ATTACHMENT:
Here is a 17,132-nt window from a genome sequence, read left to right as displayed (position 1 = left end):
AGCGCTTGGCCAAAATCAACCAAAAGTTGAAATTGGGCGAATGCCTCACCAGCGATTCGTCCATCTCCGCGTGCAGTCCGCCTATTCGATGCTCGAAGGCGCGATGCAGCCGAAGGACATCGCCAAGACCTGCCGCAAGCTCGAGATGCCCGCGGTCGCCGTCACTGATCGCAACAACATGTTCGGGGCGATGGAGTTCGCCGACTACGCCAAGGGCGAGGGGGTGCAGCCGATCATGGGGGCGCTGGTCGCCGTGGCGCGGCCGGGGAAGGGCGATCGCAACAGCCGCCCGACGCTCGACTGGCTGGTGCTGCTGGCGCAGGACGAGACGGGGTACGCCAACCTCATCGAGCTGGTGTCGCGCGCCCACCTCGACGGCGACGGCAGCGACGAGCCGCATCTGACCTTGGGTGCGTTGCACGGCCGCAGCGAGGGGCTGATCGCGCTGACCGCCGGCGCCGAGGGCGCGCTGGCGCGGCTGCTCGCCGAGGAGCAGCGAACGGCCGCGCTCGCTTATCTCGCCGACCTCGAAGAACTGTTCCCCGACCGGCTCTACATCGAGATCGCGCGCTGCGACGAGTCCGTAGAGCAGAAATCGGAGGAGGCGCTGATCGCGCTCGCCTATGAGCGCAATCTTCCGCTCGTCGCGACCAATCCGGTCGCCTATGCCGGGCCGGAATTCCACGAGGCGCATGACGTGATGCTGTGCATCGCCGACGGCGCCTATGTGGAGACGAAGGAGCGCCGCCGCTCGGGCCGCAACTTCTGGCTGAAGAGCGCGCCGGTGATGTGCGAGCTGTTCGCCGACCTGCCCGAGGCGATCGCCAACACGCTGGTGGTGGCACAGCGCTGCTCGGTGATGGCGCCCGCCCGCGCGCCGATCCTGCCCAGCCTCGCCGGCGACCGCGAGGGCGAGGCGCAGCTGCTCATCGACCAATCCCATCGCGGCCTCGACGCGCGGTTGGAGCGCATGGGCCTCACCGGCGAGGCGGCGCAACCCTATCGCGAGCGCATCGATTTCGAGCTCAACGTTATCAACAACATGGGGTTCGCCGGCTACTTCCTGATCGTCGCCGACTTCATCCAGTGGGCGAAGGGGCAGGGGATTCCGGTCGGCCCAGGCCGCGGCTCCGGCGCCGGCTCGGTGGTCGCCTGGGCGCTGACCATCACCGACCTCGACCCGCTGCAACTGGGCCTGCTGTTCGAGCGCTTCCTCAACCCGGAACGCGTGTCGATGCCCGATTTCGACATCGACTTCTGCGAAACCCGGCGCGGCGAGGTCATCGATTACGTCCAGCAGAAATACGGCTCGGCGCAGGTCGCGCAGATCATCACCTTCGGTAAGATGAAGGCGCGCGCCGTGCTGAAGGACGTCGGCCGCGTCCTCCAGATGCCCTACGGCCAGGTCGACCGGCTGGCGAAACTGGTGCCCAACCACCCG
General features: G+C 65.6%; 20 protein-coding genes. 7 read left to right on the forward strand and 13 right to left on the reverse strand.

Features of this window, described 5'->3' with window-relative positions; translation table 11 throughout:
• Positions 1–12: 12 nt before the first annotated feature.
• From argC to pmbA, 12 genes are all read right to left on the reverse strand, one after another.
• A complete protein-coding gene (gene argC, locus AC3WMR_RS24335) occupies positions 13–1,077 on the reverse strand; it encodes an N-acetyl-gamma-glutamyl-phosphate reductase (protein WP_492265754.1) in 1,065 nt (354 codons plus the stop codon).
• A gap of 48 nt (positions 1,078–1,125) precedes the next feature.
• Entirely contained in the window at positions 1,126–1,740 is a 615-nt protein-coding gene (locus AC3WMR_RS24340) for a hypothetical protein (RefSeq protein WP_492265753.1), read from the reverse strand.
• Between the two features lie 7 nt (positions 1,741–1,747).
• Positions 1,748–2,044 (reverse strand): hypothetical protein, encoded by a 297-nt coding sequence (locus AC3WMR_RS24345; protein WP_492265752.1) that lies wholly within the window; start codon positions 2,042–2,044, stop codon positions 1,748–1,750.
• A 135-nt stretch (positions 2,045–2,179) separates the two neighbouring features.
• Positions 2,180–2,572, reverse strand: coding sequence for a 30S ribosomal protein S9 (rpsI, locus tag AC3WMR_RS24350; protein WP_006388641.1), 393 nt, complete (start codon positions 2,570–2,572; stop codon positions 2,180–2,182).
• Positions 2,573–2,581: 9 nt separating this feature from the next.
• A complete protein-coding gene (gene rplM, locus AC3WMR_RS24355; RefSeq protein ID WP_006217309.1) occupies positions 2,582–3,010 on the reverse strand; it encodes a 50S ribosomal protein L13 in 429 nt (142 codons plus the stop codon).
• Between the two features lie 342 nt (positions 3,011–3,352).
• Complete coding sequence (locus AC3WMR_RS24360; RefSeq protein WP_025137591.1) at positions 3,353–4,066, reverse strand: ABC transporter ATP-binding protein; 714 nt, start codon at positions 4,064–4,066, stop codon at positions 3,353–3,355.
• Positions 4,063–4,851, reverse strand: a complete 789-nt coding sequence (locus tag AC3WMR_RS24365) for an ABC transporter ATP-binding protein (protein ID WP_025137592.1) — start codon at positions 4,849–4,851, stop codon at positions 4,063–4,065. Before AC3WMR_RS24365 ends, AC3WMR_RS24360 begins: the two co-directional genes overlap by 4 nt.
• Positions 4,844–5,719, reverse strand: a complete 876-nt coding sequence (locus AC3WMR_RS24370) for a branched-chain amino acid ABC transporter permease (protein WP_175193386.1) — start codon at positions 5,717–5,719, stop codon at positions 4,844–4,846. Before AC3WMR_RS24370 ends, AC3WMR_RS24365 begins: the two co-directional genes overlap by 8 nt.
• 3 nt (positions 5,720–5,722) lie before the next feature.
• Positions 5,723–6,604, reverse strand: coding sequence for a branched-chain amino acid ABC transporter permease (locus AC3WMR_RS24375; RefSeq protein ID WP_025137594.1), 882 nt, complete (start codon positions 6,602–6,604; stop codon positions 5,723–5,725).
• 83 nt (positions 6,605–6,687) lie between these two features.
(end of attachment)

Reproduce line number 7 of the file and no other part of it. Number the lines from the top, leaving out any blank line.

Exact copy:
• A complete protein-coding gene (gene argC, locus AC3WMR_RS24335) occupies positions 13–1,077 on the reverse strand; it encodes an N-acetyl-gamma-glutamyl-phosphate reductase (protein WP_492265754.1) in 1,065 nt (354 codons plus the stop codon).